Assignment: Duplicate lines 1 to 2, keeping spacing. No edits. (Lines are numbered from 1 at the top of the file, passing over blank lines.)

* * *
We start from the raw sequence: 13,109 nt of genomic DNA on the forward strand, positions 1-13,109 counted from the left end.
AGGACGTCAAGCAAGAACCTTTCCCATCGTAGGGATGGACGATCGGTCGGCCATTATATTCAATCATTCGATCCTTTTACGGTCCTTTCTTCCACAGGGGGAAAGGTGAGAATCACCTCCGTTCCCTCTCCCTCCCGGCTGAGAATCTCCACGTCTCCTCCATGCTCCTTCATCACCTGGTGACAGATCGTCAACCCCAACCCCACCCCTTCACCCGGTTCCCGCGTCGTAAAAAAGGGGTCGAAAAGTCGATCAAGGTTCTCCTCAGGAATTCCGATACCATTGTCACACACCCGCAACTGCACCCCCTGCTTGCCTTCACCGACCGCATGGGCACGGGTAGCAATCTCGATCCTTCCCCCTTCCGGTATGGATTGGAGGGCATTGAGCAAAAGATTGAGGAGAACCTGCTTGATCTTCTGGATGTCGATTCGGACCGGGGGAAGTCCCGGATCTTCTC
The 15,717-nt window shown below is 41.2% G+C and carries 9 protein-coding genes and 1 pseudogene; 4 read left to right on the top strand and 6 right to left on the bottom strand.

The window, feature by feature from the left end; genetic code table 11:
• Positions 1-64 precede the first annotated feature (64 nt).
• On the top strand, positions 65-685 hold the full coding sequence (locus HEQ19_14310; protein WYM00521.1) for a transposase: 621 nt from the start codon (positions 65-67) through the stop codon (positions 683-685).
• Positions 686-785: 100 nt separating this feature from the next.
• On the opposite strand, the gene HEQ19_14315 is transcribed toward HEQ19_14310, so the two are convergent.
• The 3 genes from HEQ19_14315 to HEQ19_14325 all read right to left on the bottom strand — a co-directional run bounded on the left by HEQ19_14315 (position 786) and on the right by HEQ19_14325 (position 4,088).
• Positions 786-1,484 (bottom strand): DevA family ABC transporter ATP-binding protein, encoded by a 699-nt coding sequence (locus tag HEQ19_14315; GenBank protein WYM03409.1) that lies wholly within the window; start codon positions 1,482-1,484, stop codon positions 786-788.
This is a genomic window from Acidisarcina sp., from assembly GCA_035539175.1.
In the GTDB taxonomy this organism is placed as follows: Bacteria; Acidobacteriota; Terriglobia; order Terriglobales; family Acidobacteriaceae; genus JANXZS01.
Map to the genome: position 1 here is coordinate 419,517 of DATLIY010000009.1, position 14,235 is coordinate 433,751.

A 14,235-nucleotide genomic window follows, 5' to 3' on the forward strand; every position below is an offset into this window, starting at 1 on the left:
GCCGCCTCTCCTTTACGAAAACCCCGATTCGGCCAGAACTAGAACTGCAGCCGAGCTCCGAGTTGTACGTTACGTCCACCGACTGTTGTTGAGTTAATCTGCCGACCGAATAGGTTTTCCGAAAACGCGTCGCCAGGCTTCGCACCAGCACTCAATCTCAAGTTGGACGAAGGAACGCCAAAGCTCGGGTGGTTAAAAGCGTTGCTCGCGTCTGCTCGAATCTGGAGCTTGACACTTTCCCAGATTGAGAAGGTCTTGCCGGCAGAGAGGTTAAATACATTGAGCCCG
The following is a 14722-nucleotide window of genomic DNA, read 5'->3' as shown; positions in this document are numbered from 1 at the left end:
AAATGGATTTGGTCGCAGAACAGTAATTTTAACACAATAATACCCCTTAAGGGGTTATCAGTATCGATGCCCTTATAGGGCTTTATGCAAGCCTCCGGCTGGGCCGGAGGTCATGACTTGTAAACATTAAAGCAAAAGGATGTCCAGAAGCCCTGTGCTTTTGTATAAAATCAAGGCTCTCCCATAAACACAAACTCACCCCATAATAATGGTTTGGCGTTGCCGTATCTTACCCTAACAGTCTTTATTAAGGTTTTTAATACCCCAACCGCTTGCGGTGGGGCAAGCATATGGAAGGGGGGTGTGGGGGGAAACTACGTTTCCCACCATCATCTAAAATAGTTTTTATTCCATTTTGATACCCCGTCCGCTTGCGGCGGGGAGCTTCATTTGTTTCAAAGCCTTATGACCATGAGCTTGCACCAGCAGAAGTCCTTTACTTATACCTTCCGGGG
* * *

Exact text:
We start from the raw sequence: 13,109 nt of genomic DNA on the forward strand, positions 1-13,109 counted from the left end.
AGGACGTCAAGCAAGAACCTTTCCCATCGTAGGGATGGACGATCGGTCGGCCATTATATTCAATCATTCGATCCTTTTACGGTCCTTTCTTCCACAGGGGGAAAGGTGAGAATCACCTCCGTTCCCTCTCCCTCCCGGCTGAGAATCTCCACGTCTCCTCCATGCTCCTTCATCACCTGGTGACAGATCGTCAACCCCAACCCCACCCCTTCACCCGGTTCCCGCGTCGTAAAAAAGGGGTCGAAAAGTCGATCAAGGTTCTCCTCAGGAATTCCGATACCATTGTCACACACCCGCAACTGCACCCCCTGCTTGCCTTCACCGACCGCATGGGCACGGGTAGCAATCTCGATCCTTCCCCCTTCCGGTATGGATTGGAGGGCATTGAGCAAAAGATTGAGGAGAACCTGCTTGATCTTCTGGATGTCGATTCGGACCGGGGGAAGTCCCGGATCTTCTC